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Summer of Seventeen by [Harvey-Berrick, Jane]
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Summer of Seventeen Kindle Edition

4.6 out of 5 stars 11 customer reviews

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Product details

  • Format: Kindle Edition
  • File Size: 944 KB
  • Print Length: 291 pages
  • Simultaneous Device Usage: Unlimited
  • Publisher: Harvey Berrick Publishing (22 Sept. 2014)
  • Sold by: Amazon Media EU S.à r.l.
  • Language: English
  • ASIN: B00MWC9H5S
  • Text-to-Speech: Enabled
  • X-Ray:
  • Word Wise: Enabled
  • Enhanced Typesetting: Enabled
  • Average Customer Review: 4.6 out of 5 stars 11 customer reviews
  • Amazon Bestsellers Rank: #215,334 Paid in Kindle Store (See Top 100 Paid in Kindle Store)
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Customer Reviews

4.6 out of 5 stars
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Top Customer Reviews

Format: Kindle Edition Verified Purchase
First off, YA is not usually my thing. I'm 41 and just too bloody ancient to empathise with a 17-year-old. And my son is 14 so I really don't want to be reading anything that even hints at a mere pup of 17 getting all sorts of jiggy. That's just all wrong. *closes eyes and shudders* But, that said, I love the way Jane Harvey-Berrick writes so I put my prejudices aside, pulled on my big (old) girl panties and dived right in.

Happily,my fears proved unfounded. Although this is billed as a YA story and the central character, Nick is 17, it's not frivolous or silly. The narrative really works in this - it takes you right inside Nick's head and makes you feel the confusion and frustration he's feeling as he tries to come to terms with the recent death of his mum. His age didn't matter; his observations on grief really resonated with me. It's beautifully understated:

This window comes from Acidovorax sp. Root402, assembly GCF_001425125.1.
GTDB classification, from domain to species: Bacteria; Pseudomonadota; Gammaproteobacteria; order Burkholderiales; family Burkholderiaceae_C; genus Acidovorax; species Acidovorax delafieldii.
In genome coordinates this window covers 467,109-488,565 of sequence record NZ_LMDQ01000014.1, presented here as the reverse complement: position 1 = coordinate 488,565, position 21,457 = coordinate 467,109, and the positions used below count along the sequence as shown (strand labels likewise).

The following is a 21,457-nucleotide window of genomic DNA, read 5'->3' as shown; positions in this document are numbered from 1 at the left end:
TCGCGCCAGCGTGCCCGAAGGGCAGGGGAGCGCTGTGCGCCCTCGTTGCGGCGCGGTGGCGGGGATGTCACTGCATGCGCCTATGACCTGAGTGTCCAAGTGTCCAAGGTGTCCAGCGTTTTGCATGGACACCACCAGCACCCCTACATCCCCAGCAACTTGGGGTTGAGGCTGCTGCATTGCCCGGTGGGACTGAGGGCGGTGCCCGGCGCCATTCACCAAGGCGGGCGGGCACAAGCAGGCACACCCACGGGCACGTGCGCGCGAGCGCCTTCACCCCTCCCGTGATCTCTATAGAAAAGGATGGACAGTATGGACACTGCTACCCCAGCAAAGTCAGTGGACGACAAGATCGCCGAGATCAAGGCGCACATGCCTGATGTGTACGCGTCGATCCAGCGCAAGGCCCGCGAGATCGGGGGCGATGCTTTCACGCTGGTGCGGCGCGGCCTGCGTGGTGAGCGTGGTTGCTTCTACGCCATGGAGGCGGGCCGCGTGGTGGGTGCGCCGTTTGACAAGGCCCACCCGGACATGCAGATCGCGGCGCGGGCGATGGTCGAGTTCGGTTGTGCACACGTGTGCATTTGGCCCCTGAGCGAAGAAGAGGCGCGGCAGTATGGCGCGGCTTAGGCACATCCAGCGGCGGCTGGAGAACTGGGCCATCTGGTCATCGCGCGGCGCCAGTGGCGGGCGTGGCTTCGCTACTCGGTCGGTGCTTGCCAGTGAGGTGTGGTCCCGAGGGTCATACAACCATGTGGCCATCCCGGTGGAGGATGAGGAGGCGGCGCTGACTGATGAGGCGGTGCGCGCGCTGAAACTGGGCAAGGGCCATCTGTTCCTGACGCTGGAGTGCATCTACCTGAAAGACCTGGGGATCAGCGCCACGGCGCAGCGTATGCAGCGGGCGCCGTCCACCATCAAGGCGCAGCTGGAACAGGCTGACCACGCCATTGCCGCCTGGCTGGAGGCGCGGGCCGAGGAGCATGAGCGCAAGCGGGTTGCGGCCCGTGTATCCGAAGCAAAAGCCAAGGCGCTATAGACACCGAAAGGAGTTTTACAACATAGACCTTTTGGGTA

"I never used to notice stuff before. Now I noticed everything, even when it made no sense.
I've been like that since Mom died. I don't know how to describe it - it was kinda like I was looking for the clue, the sign that would tell me, this person is going to die on Tuesday. Like Mom. Shouldn't I have known? Shouldn't there have been some sign the day before, something that told us to say everything we needed to say? To say goodbye?
But it doesn't work like that."

Nick's sensitive and bright, but he's still a typical teen boy- so he surfs as much and as often as he can then comes home when he feels like it and ditches his wet towels on the floor; he parties hard but loves making out with his girl Yansi at every chance he gets.
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Format: Kindle Edition
I was gifted a copy of this book for an honest review. I love the books I have read so far by Jane and this one is no different. It is a different story to what I have read from Jane so far, but different in a very good way!
It is a coming of age story, Nick is only 17, has lost his mum to cancer and now lives with his sister, who in her own way is trying to look out for him, bring him up but their relationship is quite 'rocky' as brother/sister relationships can be.